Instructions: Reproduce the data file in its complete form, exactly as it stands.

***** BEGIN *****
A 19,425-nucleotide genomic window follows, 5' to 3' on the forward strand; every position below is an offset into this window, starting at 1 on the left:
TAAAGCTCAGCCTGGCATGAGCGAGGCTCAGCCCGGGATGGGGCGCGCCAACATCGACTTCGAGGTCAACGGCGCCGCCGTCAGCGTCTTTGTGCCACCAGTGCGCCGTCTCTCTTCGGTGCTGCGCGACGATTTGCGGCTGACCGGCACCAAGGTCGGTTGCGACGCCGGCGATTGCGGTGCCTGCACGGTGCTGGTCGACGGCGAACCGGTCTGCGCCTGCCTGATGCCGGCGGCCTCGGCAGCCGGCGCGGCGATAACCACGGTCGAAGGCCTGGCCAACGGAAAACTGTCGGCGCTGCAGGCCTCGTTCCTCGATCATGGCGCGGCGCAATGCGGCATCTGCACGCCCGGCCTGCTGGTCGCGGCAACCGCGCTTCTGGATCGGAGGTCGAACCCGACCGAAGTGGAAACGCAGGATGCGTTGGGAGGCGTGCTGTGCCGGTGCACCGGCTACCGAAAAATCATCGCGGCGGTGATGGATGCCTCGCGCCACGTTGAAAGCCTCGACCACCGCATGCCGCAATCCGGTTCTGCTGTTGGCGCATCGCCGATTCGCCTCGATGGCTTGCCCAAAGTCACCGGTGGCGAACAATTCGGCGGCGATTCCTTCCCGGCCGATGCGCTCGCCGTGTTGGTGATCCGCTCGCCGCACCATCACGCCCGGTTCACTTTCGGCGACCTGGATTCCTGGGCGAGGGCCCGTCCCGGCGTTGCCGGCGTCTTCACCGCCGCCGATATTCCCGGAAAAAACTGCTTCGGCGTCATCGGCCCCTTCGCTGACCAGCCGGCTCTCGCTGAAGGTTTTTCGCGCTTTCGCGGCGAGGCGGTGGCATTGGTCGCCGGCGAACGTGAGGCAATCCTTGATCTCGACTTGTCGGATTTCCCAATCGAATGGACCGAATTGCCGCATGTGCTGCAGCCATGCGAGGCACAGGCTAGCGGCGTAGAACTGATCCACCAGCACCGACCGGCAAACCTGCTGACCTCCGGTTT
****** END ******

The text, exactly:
A 19,425-nucleotide genomic window follows, 5' to 3' on the forward strand; every position below is an offset into this window, starting at 1 on the left:
TAAAGCTCAGCCTGGCATGAGCGAGGCTCAGCCCGGGATGGGGCGCGCCAACATCGACTTCGAGGTCAACGGCGCCGCCGTCAGCGTCTTTGTGCCACCAGTGCGCCGTCTCTCTTCGGTGCTGCGCGACGATTTGCGGCTGACCGGCACCAAGGTCGGTTGCGACGCCGGCGATTGCGGTGCCTGCACGGTGCTGGTCGACGGCGAACCGGTCTGCGCCTGCCTGATGCCGGCGGCCTCGGCAGCCGGCGCGGCGATAACCACGGTCGAAGGCCTGGCCAACGGAAAACTGTCGGCGCTGCAGGCCTCGTTCCTCGATCATGGCGCGGCGCAATGCGGCATCTGCACGCCCGGCCTGCTGGTCGCGGCAACCGCGCTTCTGGATCGGAGGTCGAACCCGACCGAAGTGGAAACGCAGGATGCGTTGGGAGGCGTGCTGTGCCGGTGCACCGGCTACCGAAAAATCATCGCGGCGGTGATGGATGCCTCGCGCCACGTTGAAAGCCTCGACCACCGCATGCCGCAATCCGGTTCTGCTGTTGGCGCATCGCCGATTCGCCTCGATGGCTTGCCCAAAGTCACCGGTGGCGAACAATTCGGCGGCGATTCCTTCCCGGCCGATGCGCTCGCCGTGTTGGTGATCCGCTCGCCGCACCATCACGCCCGGTTCACTTTCGGCGACCTGGATTCCTGGGCGAGGGCCCGTCCCGGCGTTGCCGGCGTCTTCACCGCCGCCGATATTCCCGGAAAAAACTGCTTCGGCGTCATCGGCCCCTTCGCTGACCAGCCGGCTCTCGCTGAAGGTTTTTCGCGCTTTCGCGGCGAGGCGGTGGCATTGGTCGCCGGCGAACGTGAGGCAATCCTTGATCTCGACTTGTCGGATTTCCCAATCGAATGGACCGAATTGCCGCATGTGCTGCAGCCATGCGAGGCACAGGCTAGCGGCGTAGAACTGATCCACCAGCACCGACCGGCAAACCTGCTGACCTCCGGTTT